I’m a busy person, I like being busy, it keeps me out of trouble. However, being busy and being productive are two very different things. In the beginning when I started being very busy (three jobs, masters study, mom duties) my very organised partner said that I needed to be smart if I wanted to keep my sanity.
All manner of smart responses crossed my mind, none of which were remotely connected to what he meant. But he soon explained himself, you see, smart is actually an acronym for a goal setting technique that helps you to be productive and focus your time and energy.
S – Be Specific
M – Measurable
A – Actionable = S.M.A.R.T.
R – Realistic
T – Timely
Each of the letters is a trigger for you to remember what you need to do.
Make a specific goal, choose one and be clear about what it is you want to achieve. You can use the following questions to help you decide:
- What do I want to accomplish?
- Why is this goal important?
- Who is involved?
- Where is it going to take place?
- Which resources do I need?
Having measurable goals is important because it helps you to stay focussed and keep track of your goals. When identifying measurable goals, you should ask questions such as:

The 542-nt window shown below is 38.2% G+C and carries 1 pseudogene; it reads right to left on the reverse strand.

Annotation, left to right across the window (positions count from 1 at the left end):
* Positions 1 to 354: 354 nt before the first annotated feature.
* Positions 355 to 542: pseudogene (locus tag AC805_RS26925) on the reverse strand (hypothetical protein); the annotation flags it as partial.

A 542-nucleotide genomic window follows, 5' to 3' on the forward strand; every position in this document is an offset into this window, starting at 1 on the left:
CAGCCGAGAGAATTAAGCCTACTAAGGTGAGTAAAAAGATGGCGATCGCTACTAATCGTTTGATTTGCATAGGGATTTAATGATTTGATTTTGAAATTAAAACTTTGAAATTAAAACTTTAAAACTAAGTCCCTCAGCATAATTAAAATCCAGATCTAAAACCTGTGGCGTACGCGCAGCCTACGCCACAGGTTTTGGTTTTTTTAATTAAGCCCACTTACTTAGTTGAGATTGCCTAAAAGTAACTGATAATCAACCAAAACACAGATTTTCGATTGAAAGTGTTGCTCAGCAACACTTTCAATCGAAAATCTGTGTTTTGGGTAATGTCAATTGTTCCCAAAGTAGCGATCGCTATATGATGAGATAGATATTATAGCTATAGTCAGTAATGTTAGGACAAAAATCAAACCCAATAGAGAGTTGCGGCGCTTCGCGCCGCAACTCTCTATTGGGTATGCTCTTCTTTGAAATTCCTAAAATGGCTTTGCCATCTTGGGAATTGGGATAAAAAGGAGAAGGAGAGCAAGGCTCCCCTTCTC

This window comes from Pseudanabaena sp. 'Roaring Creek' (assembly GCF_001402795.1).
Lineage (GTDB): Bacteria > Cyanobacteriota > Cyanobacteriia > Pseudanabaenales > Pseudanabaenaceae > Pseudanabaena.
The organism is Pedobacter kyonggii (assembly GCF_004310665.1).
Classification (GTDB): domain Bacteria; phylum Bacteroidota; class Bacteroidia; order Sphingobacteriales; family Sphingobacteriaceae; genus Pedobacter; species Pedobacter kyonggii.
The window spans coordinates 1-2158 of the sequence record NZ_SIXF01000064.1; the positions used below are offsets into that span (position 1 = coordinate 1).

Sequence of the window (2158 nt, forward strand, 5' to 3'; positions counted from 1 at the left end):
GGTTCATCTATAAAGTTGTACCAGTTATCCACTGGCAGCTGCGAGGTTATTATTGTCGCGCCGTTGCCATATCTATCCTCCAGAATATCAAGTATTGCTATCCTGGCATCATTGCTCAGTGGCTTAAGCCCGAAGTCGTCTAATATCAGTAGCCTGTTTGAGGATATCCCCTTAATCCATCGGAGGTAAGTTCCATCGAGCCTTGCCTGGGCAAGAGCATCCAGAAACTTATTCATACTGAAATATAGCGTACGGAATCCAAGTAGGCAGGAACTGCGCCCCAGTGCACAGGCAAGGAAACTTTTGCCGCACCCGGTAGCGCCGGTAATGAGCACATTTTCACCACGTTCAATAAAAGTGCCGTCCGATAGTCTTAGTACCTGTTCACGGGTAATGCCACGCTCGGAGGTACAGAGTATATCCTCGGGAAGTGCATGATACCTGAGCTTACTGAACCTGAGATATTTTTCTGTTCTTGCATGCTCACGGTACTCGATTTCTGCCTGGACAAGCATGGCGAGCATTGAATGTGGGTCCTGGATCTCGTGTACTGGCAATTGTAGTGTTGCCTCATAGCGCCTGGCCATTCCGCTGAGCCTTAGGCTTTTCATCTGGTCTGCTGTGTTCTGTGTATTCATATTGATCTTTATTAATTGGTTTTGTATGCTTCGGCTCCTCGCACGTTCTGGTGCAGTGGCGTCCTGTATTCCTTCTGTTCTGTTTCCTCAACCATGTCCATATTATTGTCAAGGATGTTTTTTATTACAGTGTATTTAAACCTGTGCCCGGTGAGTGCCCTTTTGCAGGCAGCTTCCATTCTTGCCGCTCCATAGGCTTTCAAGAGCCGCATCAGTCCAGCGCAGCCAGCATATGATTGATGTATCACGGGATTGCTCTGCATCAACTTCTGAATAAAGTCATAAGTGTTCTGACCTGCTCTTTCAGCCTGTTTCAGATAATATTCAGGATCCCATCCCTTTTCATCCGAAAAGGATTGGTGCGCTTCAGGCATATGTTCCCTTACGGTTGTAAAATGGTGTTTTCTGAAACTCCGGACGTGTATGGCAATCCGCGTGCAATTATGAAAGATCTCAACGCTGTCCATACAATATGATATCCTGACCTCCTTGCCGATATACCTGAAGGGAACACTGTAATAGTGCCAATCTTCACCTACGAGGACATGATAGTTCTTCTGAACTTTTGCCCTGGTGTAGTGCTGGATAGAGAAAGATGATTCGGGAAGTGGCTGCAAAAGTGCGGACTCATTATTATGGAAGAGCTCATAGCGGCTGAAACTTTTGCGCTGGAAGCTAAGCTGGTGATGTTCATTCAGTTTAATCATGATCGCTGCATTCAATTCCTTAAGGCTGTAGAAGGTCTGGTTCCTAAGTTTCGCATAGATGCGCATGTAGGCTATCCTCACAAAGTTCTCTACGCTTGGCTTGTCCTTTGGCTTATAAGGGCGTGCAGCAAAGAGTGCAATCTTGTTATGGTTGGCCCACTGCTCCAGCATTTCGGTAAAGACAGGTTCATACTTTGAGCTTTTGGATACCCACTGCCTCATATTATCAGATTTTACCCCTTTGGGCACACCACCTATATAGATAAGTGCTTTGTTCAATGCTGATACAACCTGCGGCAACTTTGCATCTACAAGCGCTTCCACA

- Is this goal in my control?
- How will I know when I have succeeded
Goals that are achievable are realistic and you feel that you can take action. So as much as they are a challenge, they are still possible to reach. The questions you need to ask are:
- What do I need to do to achieve this goal?
- How realistic is this goal, based on the constraints I have?
Set realistic goals that are relevant to you and that align with other goals you may have. As much as you need help and support in achieving your goals, you must be able to achieve them on your own. The type of questions you need to ask are:
- Is now the right time to do this?
- Am I the right person for this task?
Time frames help you focus on a deadline and give you something to work towards. Setting up a schedule helps to plan and organise your tasks in manageable loads. Questions you need to ask are:
- When is the deadline?
- What can I do today?
- What can I do this week/month etc?
And that is how you teach yourself to work smart. Look, all organisational tools involve a process, and somethings you will find more useful than others. The key to this whole exercise lies in how it breaks down your goals so that you don’t feel overwhelmed and so that you have a solid framework you can work around.
For a detailed description of the S.M.A.R.T technique, visit: https://www.mindtools.com/pages/article/smart-goals.htm
By Keshina Thaver